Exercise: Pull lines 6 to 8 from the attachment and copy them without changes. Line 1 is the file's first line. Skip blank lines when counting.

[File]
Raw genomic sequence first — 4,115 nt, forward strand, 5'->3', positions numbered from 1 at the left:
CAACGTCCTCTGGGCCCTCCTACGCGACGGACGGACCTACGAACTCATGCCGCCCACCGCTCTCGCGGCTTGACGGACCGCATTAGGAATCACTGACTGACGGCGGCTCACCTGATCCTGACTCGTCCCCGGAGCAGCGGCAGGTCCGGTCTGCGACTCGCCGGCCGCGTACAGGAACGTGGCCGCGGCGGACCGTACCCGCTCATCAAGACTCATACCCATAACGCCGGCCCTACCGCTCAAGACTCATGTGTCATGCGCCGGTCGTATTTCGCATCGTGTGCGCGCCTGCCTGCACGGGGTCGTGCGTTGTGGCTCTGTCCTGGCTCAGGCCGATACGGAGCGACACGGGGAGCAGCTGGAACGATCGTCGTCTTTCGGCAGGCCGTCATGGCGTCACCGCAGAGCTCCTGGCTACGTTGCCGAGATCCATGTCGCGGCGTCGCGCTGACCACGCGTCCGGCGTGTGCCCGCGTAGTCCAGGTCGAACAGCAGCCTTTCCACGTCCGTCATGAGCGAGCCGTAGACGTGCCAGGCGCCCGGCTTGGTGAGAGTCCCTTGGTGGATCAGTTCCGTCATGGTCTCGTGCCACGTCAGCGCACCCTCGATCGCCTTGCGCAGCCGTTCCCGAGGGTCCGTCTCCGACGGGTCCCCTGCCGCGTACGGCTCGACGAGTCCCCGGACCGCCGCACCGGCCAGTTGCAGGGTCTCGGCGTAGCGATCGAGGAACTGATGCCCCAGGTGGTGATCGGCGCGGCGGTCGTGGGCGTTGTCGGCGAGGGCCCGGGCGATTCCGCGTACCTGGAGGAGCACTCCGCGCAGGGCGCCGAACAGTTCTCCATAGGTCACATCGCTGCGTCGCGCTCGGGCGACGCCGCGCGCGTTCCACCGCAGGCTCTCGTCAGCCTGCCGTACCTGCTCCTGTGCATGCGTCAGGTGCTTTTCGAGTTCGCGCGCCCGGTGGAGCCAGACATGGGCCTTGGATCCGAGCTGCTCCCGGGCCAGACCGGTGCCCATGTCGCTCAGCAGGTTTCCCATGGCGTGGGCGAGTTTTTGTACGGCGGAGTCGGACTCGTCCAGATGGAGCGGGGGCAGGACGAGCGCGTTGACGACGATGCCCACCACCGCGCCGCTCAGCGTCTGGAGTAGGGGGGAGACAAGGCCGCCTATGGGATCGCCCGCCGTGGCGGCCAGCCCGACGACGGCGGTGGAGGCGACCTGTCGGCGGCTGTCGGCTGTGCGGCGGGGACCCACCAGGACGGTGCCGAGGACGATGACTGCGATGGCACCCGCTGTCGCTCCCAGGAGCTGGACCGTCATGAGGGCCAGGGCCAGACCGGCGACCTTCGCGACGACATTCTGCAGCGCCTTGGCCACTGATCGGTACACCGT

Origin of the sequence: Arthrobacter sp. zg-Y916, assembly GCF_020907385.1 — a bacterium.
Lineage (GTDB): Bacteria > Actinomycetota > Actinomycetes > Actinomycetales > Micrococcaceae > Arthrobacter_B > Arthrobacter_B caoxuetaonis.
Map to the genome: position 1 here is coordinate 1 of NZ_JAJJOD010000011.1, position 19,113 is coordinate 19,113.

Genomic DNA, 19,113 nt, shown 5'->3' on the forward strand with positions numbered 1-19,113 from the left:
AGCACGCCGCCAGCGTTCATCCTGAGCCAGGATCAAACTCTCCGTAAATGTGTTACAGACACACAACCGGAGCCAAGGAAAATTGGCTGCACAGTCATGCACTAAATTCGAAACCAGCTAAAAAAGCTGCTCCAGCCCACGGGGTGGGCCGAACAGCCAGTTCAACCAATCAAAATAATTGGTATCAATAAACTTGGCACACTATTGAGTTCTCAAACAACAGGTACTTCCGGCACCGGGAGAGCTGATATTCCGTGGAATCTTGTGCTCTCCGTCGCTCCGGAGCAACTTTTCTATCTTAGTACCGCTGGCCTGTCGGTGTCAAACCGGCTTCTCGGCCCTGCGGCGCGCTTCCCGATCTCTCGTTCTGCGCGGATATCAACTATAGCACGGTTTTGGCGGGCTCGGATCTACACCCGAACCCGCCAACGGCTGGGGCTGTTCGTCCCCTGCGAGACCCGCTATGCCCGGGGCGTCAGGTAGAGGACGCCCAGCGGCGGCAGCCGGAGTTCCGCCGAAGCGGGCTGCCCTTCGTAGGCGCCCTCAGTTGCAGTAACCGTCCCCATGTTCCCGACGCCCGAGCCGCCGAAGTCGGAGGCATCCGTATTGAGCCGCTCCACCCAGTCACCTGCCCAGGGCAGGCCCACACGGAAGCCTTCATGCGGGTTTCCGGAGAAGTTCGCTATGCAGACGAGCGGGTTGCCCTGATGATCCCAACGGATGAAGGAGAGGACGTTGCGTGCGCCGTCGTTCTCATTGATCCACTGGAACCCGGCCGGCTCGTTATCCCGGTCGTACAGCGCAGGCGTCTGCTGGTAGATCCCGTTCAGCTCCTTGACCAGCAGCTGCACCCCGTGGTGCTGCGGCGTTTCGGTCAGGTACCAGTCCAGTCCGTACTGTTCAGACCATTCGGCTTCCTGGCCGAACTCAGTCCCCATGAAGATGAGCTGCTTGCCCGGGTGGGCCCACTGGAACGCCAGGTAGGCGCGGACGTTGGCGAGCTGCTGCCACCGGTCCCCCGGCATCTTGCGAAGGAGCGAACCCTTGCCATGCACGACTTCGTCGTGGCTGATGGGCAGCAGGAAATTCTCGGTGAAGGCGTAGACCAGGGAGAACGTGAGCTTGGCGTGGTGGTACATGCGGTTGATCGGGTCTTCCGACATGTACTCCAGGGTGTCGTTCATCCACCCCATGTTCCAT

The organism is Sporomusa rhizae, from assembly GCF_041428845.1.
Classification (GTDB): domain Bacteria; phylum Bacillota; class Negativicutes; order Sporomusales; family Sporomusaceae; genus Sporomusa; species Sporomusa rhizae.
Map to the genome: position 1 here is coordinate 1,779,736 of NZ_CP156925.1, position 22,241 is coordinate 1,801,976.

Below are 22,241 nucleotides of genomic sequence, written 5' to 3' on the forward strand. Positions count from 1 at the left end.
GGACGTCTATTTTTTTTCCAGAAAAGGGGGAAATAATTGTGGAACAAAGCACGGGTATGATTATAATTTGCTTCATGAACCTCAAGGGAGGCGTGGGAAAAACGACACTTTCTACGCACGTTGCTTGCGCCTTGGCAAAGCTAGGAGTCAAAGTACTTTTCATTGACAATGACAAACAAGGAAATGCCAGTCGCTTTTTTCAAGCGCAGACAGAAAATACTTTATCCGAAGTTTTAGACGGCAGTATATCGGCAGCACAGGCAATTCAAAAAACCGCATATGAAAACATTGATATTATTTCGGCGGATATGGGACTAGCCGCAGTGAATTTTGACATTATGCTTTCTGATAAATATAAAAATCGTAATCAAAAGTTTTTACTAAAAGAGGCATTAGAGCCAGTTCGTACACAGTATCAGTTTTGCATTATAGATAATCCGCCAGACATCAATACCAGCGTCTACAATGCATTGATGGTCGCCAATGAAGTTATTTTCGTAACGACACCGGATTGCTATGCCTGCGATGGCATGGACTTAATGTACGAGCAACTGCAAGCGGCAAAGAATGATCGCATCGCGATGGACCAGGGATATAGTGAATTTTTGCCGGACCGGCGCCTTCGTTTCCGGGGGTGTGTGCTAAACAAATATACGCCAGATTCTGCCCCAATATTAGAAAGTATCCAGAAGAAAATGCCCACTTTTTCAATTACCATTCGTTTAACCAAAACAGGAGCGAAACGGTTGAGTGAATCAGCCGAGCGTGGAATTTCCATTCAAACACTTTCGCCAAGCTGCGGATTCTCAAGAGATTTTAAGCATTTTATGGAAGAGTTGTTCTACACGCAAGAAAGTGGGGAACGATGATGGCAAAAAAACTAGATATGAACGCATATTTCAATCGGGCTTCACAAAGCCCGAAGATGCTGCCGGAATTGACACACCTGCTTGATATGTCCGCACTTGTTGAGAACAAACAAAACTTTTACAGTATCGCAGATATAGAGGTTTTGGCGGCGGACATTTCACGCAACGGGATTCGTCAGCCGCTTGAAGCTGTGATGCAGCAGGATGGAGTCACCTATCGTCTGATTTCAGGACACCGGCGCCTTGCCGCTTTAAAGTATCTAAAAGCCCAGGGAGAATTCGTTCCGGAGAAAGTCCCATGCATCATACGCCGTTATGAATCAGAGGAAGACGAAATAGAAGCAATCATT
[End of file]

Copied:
Genomic DNA, 19,113 nt, shown 5'->3' on the forward strand with positions numbered 1-19,113 from the left:
AGCACGCCGCCAGCGTTCATCCTGAGCCAGGATCAAACTCTCCGTAAATGTGTTACAGACACACAACCGGAGCCAAGGAAAATTGGCTGCACAGTCATGCACTAAATTCGAAACCAGCTAAAAAAGCTGCTCCAGCCCACGGGGTGGGCCGAACAGCCAGTTCAACCAATCAAAATAATTGGTATCAATAAACTTGGCACACTATTGAGTTCTCAAACAACAGGTACTTCCGGCACCGGGAGAGCTGATATTCCGTGGAATCTTGTGCTCTCCGTCGCTCCGGAGCAACTTTTCTATCTTAGTACCGCTGGCCTGTCGGTGTCAAACCGGCTTCTCGGCCCTGCGGCGCGCTTCCCGATCTCTCGTTCTGCGCGGATATCAACTATAGCACGGTTTTGGCGGGCTCGGATCTACACCCGAACCCGCCAACGGCTGGGGCTGTTCGTCCCCTGCGAGACCCGCTATGCCCGGGGCGTCAGGTAGAGGACGCCCAGCGGCGGCAGCCGGAGTTCCGCCGAAGCGGGCTGCCCTTCGTAGGCGCCCTCAGTTGCAGTAACCGTCCCCATGTTCCCGACGCCCGAGCCGCCGAAGTCGGAGGCATCCGTATTGAGCCGCTCCACCCAGTCACCTGCCCAGGGCAGGCCCACACGGAAGCCTTCATGCGGGTTTCCGGAGAAGTTCGCTATGCAGACGAGCGGGTTGCCCTGATGATCCCAACGGATGAAGGAGAGGACGTTGCGTGCGCCGTCGTTCTCATTGATCCACTGGAACCCGGCCGGCTCGTTATCCCGGTCGTACAGCGCAGGCGTCTGCTGGTAGATCCCGTTCAGCTCCTTGACCAGCAGCTGCACCCCGTGGTGCTGCGGCGTTTCGGTCAGGTACCAGTCCAGTCCGTACTGTTCAGACCATTCGGCTTCCTGGCCGAACTCAGTCCCCATGAAGATGAGCTGCTTGCCCGGGTGGGCCCACTGGAACGCCAGGTAGGCGCGGACGTTGGCGAGCTGCTGCCACCGGTCCCCCGGCATCTTGCGAAGGAGCGAACCCTTGCCATGCACGACTTCGTCGTGGCTGATGGGCAGCAGGAAATTCTCGGTGAAGGCGTAGACCAGGGAGAACGTGAGCTTGGCGTGGTGGTACATGCGGTTGATCGGGTCTTCCGACATGTACTCCAGGGTGTCGTTCATCCACCCCATGTTCCAT

The organism is Sporomusa rhizae, from assembly GCF_041428845.1.